Therapy of autoimmune diseases in dogs and people currently relies on use of broad-spectrum immunosuppressive drugs, which are associated with unacceptable adverse effects in some patients. Detractions of such drugs are particularly apparent in people and animals with autoimmune haemolytic anaemia (AIHA), when high doses are often required and for prolonged periods. Greater understanding of the immune aberrations that occur in patients with AIHA has permitted development of several forms of novel immunotherapy, which are intended to re-establish tolerance of self-antigens rather than suppressing all parts of the immune system. Such therapies should be efficacious while still permitting normal responses to pathogens and inoculation. Immunotherapies of particular interest currently include monoclonal antibodies that produce selective depletion of the B cell compartment to decrease autoantibody production, administration of peptide antigens by subcutaneous or sublingual routes to establish tolerance, adoptive transfer of regulatory T cells (Tregs), and administration of low dose recombinant interleukin 2 to encourage proliferation and activation of Tregs. These therapies are in variable stages of development, with some being trialled in people and client-owned dogs, and others undergoing validation in experimental murine models. Continued development of these immunotherapies is likely to lead to the introduction of several novel products for the management of autoimmune disease in veterinary practice in the future.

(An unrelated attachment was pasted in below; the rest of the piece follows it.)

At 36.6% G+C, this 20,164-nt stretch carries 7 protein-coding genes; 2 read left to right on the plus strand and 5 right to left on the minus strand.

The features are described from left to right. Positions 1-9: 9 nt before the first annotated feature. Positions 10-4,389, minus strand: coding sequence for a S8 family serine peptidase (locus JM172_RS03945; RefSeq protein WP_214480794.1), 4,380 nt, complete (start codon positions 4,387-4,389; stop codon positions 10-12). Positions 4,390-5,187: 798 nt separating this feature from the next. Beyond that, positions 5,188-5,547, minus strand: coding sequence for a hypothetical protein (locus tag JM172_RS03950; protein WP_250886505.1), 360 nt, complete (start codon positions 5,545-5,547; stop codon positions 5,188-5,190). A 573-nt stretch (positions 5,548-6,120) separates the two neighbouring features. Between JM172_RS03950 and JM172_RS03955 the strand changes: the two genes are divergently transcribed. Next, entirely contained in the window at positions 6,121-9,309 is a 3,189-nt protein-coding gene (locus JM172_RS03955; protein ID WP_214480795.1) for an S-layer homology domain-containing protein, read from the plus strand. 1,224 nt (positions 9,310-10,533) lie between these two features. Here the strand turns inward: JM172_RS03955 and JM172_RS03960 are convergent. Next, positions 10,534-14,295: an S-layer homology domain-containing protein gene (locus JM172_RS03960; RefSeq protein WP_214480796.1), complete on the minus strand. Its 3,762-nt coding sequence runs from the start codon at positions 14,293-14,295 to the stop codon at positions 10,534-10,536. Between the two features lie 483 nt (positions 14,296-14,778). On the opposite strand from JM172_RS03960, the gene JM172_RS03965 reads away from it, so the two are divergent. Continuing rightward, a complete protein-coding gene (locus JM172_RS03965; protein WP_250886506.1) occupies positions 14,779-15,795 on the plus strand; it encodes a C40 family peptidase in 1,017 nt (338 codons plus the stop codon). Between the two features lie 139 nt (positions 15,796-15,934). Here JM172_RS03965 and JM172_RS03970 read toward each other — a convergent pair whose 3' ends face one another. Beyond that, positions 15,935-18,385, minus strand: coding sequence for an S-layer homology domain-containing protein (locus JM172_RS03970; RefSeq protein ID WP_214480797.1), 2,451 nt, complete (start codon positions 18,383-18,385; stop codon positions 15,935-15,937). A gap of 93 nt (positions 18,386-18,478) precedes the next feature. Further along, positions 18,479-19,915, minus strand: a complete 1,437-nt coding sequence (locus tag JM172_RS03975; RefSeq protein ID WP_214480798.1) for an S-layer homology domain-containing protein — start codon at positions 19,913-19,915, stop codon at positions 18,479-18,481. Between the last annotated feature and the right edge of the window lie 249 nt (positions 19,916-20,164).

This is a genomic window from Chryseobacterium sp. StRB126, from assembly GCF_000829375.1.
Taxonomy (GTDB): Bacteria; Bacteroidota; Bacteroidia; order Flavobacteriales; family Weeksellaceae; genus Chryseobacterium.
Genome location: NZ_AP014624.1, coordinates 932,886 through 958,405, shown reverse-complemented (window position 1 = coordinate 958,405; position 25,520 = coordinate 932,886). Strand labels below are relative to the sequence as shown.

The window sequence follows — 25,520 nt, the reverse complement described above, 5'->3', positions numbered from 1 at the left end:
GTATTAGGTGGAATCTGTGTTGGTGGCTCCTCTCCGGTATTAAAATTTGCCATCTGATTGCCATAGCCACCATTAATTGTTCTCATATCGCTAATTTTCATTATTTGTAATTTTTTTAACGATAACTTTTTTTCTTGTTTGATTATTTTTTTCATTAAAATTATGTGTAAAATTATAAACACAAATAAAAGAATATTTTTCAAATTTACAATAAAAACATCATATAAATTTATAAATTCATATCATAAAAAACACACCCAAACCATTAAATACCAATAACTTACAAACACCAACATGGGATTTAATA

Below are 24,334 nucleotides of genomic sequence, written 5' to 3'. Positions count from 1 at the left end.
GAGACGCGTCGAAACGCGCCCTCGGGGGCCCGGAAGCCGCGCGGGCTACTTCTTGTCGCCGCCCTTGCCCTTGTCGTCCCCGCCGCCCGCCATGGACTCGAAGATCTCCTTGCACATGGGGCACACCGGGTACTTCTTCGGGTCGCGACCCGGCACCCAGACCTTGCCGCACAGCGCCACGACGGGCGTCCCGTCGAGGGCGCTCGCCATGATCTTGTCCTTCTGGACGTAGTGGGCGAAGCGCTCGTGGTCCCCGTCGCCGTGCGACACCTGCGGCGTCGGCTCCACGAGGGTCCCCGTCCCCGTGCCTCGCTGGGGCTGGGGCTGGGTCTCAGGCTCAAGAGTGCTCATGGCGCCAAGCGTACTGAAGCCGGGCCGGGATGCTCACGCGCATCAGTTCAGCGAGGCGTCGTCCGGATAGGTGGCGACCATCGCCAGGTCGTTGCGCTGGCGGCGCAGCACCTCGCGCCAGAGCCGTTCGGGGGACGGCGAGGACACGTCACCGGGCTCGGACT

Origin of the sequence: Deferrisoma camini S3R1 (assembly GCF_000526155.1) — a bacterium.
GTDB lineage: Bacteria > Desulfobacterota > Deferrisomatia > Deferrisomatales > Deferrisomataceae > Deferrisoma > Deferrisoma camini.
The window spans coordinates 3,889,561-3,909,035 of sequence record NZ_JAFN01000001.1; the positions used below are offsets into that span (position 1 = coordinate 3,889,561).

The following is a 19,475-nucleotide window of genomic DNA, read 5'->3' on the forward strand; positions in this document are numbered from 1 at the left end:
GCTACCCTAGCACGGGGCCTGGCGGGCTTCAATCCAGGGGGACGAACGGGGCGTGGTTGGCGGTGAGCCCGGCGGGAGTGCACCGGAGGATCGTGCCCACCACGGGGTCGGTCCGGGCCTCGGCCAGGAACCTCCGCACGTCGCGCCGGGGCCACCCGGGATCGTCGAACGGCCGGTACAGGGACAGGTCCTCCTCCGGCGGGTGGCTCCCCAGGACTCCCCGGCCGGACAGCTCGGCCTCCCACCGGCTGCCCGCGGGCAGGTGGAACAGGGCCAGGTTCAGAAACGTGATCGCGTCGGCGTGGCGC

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Anemia, Hemolytic, Autoimmune, Animals, Dog Diseases, Dogs, Humans, Immunotherapy